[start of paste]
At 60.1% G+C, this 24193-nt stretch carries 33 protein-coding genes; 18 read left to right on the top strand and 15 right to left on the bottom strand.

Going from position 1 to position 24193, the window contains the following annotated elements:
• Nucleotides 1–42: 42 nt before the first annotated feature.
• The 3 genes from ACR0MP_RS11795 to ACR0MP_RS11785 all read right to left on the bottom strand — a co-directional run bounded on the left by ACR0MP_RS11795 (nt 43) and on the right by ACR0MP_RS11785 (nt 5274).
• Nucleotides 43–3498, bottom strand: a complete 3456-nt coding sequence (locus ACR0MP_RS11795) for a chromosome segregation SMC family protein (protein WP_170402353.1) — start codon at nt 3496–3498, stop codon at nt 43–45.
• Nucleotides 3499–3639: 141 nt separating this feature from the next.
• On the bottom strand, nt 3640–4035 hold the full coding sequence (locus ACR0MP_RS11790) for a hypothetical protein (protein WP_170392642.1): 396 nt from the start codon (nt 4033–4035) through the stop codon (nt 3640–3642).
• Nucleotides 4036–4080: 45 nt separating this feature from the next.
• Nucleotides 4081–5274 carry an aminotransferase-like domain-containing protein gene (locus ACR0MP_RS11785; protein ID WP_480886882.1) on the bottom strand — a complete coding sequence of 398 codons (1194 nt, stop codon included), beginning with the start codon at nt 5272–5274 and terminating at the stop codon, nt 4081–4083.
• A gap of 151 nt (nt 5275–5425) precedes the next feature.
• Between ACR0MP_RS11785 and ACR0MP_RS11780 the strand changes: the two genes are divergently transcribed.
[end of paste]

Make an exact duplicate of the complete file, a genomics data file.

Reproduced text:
At 60.1% G+C, this 24193-nt stretch carries 33 protein-coding genes; 18 read left to right on the top strand and 15 right to left on the bottom strand.

Going from position 1 to position 24193, the window contains the following annotated elements:
• Nucleotides 1–42: 42 nt before the first annotated feature.
• The 3 genes from ACR0MP_RS11795 to ACR0MP_RS11785 all read right to left on the bottom strand — a co-directional run bounded on the left by ACR0MP_RS11795 (nt 43) and on the right by ACR0MP_RS11785 (nt 5274).
• Nucleotides 43–3498, bottom strand: a complete 3456-nt coding sequence (locus ACR0MP_RS11795) for a chromosome segregation SMC family protein (protein WP_170402353.1) — start codon at nt 3496–3498, stop codon at nt 43–45.
• Nucleotides 3499–3639: 141 nt separating this feature from the next.
• On the bottom strand, nt 3640–4035 hold the full coding sequence (locus ACR0MP_RS11790) for a hypothetical protein (protein WP_170392642.1): 396 nt from the start codon (nt 4033–4035) through the stop codon (nt 3640–3642).
• Nucleotides 4036–4080: 45 nt separating this feature from the next.
• Nucleotides 4081–5274 carry an aminotransferase-like domain-containing protein gene (locus ACR0MP_RS11785; protein ID WP_480886882.1) on the bottom strand — a complete coding sequence of 398 codons (1194 nt, stop codon included), beginning with the start codon at nt 5272–5274 and terminating at the stop codon, nt 4081–4083.
• A gap of 151 nt (nt 5275–5425) precedes the next feature.
• Between ACR0MP_RS11785 and ACR0MP_RS11780 the strand changes: the two genes are divergently transcribed.